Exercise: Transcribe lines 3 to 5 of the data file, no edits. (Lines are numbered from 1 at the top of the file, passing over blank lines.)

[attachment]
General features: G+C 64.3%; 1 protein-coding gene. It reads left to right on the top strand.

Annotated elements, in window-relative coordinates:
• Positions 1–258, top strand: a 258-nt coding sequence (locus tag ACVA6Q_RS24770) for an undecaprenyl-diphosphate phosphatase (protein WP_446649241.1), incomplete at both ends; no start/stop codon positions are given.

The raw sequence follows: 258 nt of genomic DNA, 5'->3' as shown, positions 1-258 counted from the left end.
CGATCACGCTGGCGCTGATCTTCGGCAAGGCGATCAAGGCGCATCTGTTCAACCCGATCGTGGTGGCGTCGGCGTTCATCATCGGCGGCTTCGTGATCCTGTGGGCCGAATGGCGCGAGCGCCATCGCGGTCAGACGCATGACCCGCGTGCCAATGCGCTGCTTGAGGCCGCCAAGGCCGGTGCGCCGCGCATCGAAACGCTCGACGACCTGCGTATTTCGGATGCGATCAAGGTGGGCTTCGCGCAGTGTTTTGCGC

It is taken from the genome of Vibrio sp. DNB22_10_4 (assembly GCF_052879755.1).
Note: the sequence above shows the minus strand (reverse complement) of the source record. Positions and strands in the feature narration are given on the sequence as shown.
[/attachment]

• Positions 1–258, top strand: a 258-nt coding sequence (locus tag ACVA6Q_RS24770) for an undecaprenyl-diphosphate phosphatase (protein WP_446649241.1), incomplete at both ends; no start/stop codon positions are given.

The raw sequence follows: 258 nt of genomic DNA, 5'->3' as shown, positions 1-258 counted from the left end.
CGATCACGCTGGCGCTGATCTTCGGCAAGGCGATCAAGGCGCATCTGTTCAACCCGATCGTGGTGGCGTCGGCGTTCATCATCGGCGGCTTCGTGATCCTGTGGGCCGAATGGCGCGAGCGCCATCGCGGTCAGACGCATGACCCGCGTGCCAATGCGCTGCTTGAGGCCGCCAAGGCCGGTGCGCCGCGCATCGAAACGCTCGACGACCTGCGTATTTCGGATGCGATCAAGGTGGGCTTCGCGCAGTGTTTTGCGC